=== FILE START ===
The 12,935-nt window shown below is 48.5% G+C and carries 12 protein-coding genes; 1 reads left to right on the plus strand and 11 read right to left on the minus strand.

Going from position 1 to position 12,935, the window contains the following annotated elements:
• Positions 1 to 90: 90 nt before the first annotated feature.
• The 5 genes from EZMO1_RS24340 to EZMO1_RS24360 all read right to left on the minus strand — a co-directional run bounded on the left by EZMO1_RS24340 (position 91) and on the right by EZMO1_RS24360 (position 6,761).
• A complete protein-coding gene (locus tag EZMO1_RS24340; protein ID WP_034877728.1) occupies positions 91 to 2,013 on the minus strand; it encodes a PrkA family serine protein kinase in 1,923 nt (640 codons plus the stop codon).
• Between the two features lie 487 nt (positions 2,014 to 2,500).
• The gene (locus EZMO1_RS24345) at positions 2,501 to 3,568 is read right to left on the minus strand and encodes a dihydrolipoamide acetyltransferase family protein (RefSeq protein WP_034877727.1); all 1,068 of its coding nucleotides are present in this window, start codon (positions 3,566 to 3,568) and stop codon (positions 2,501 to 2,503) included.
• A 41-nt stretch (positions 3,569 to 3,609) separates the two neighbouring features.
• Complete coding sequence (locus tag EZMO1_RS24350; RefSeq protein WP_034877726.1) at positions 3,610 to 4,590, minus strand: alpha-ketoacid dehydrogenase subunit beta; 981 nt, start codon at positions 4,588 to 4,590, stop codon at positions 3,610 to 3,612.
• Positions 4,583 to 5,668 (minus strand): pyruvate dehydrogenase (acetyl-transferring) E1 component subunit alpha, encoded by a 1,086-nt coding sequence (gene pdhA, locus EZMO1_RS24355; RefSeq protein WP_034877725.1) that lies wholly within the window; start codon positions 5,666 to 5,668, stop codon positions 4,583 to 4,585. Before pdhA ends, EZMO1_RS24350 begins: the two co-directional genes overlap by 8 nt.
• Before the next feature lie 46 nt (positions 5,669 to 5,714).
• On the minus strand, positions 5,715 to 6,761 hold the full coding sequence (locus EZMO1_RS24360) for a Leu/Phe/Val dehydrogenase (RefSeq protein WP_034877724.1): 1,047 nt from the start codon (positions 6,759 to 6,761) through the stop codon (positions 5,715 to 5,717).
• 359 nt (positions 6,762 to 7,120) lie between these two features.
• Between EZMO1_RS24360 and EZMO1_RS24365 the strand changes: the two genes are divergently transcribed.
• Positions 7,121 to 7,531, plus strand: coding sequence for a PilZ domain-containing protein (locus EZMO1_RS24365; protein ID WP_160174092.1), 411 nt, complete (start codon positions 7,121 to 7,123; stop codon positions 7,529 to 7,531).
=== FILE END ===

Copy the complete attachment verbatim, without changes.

The 12,935-nt window shown below is 48.5% G+C and carries 12 protein-coding genes; 1 reads left to right on the plus strand and 11 read right to left on the minus strand.

Going from position 1 to position 12,935, the window contains the following annotated elements:
• Positions 1 to 90: 90 nt before the first annotated feature.
• The 5 genes from EZMO1_RS24340 to EZMO1_RS24360 all read right to left on the minus strand — a co-directional run bounded on the left by EZMO1_RS24340 (position 91) and on the right by EZMO1_RS24360 (position 6,761).
• A complete protein-coding gene (locus tag EZMO1_RS24340; protein ID WP_034877728.1) occupies positions 91 to 2,013 on the minus strand; it encodes a PrkA family serine protein kinase in 1,923 nt (640 codons plus the stop codon).
• Between the two features lie 487 nt (positions 2,014 to 2,500).
• The gene (locus EZMO1_RS24345) at positions 2,501 to 3,568 is read right to left on the minus strand and encodes a dihydrolipoamide acetyltransferase family protein (RefSeq protein WP_034877727.1); all 1,068 of its coding nucleotides are present in this window, start codon (positions 3,566 to 3,568) and stop codon (positions 2,501 to 2,503) included.
• A 41-nt stretch (positions 3,569 to 3,609) separates the two neighbouring features.
• Complete coding sequence (locus tag EZMO1_RS24350; RefSeq protein WP_034877726.1) at positions 3,610 to 4,590, minus strand: alpha-ketoacid dehydrogenase subunit beta; 981 nt, start codon at positions 4,588 to 4,590, stop codon at positions 3,610 to 3,612.
• Positions 4,583 to 5,668 (minus strand): pyruvate dehydrogenase (acetyl-transferring) E1 component subunit alpha, encoded by a 1,086-nt coding sequence (gene pdhA, locus EZMO1_RS24355; RefSeq protein WP_034877725.1) that lies wholly within the window; start codon positions 5,666 to 5,668, stop codon positions 4,583 to 4,585. Before pdhA ends, EZMO1_RS24350 begins: the two co-directional genes overlap by 8 nt.
• Before the next feature lie 46 nt (positions 5,669 to 5,714).
• On the minus strand, positions 5,715 to 6,761 hold the full coding sequence (locus EZMO1_RS24360) for a Leu/Phe/Val dehydrogenase (RefSeq protein WP_034877724.1): 1,047 nt from the start codon (positions 6,759 to 6,761) through the stop codon (positions 5,715 to 5,717).
• 359 nt (positions 6,762 to 7,120) lie between these two features.
• Between EZMO1_RS24360 and EZMO1_RS24365 the strand changes: the two genes are divergently transcribed.
• Positions 7,121 to 7,531, plus strand: coding sequence for a PilZ domain-containing protein (locus EZMO1_RS24365; protein ID WP_160174092.1), 411 nt, complete (start codon positions 7,121 to 7,123; stop codon positions 7,529 to 7,531).